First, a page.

This software is a resurrection of MiniDLNA, and as its name suggests, this software is lightweight and simple to use. Archwiki already got a pretty decent article on this piece: https://wiki.archlinux.org/index.php/ReadyMedia. However, since I also need transcoding feature, I have to install patched version from bitbucket. Arch’s AUR ease up the installation a bit https://aur.archlinux.org/packages/readymedia-transcode-git/ but the old source code won’t compile with the shinny and new ImageMagick version 7.

A little hack is required, and I left a comment in arch’s aur page (linked above). After the minidlna server is up and running, any media player that support dlna protocol can see and open file from my homePC. Kodi con do it but I setting kodi is story for part 3 of this series, one can test if dlna server is up by using the quick and easy vlc :

Just open VLC, then go to View -> Playlist (Ctrl + L) and select Universial Plug 'n' Play under Local Network section.

Your sever will be listed on the right side and you can browse it by  folders of just get a list of every media file that the server understand.

# list of video containers that needs to be transcoded
# possible values can be obtained by running "ffmpeg -formats"
# The format in which the settings should be written is the same
# as the format used for the "transcode_audio_codecs".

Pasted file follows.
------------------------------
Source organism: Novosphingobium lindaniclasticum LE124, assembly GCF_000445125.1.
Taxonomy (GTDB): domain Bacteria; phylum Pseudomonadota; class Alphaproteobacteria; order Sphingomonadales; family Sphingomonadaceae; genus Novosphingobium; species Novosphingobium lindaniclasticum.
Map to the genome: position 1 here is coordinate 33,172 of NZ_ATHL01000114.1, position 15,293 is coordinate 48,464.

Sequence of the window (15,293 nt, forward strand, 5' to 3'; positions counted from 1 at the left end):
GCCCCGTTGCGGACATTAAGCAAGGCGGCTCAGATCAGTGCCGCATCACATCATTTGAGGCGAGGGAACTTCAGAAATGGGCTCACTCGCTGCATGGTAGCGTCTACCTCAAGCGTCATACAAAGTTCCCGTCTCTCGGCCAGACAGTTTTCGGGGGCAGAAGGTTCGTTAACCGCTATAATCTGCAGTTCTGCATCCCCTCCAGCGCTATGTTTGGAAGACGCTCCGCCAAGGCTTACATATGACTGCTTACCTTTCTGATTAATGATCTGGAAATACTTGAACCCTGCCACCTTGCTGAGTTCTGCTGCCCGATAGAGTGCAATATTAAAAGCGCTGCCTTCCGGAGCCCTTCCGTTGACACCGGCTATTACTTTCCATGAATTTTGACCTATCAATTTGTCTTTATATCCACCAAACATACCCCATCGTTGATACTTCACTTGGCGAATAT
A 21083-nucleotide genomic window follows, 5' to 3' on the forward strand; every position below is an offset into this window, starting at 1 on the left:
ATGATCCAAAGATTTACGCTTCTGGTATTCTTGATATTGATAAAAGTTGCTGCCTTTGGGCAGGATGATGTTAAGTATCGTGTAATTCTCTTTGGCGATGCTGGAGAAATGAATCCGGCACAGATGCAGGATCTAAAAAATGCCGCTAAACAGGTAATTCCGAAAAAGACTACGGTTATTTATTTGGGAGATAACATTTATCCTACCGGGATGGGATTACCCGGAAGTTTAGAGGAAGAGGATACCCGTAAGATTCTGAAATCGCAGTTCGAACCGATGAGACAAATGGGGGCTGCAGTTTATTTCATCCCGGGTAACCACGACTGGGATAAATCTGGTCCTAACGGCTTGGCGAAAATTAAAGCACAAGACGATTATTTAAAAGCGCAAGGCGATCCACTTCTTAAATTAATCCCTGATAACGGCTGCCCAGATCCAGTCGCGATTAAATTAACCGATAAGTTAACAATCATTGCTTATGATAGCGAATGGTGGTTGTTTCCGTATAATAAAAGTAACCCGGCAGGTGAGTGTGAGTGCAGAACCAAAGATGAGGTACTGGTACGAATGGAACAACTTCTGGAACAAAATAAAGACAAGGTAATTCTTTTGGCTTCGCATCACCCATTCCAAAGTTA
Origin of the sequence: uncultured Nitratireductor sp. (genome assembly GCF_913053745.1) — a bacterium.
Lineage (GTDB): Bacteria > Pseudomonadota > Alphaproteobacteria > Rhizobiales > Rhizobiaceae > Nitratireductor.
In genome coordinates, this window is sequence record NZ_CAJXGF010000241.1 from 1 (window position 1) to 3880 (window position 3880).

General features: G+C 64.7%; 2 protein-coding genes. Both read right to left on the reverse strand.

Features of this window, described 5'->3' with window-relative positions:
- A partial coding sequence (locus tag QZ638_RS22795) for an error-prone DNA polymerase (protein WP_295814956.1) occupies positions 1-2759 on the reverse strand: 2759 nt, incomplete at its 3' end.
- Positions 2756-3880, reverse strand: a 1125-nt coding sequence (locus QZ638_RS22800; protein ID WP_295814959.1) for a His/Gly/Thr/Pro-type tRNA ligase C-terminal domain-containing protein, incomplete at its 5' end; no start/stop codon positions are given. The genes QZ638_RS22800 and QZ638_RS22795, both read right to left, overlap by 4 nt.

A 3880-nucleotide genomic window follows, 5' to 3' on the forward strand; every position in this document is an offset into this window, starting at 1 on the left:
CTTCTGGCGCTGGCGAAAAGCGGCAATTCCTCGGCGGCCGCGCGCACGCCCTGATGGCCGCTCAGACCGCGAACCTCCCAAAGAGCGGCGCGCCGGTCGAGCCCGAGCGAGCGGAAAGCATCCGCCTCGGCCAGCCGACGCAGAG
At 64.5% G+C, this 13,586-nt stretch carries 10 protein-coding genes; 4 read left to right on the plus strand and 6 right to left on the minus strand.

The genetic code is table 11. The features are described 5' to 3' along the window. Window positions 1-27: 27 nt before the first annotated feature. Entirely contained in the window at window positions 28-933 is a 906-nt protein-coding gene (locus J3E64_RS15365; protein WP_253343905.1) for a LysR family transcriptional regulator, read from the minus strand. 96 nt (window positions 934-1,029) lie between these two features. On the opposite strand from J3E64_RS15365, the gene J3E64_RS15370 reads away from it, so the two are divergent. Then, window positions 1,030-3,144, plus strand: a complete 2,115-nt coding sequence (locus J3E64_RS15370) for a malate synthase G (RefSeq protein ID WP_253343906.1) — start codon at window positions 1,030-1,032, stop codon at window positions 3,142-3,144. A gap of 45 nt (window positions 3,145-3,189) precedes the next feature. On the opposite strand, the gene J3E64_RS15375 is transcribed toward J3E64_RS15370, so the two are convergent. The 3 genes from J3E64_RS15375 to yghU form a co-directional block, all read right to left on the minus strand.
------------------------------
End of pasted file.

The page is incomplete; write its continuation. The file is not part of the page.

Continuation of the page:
transcode_video_containers=
# list of video codecs that needs to be transcoded
# possible values can be obtained by running "ffmpeg -codecs"
# The format in which the settings should be written is the same
# as the format used for the "transcode_audio_codecs".
transcode_video_codecs=vp8/theora/flv/flv1/svq3/hevc
# full path to the transcoder that is used for video transcoding
# for details, see comments on transcode_audio_transcoder
transcode_video_transcoder=/opt/transcode_video-hq

 

You can either specify the containers (the extensions) you want to transcode or the codecs that will be transcode, or both. Since my laptop only struggle with x265 (HEVC) file, I simply add hevc at the end of the line transcode_video_codecs.

transcode_video_transcoder specify the wrapper script to call a program at your choosing that will be used to actually perform the transcoding. The example script that come with ReadyMedia is easy enough to grasp:

#!/bin/sh

SOURCE=$1
STARTPOSITION=$2
DURATION=$3

ffmpeg -ss $STARTPOSITION -t $DURATION -i "$SOURCE" -loglevel quiet -threads auto -async 2 -vcodec mpeg4 -f mpegts pipe:1 -scodec copy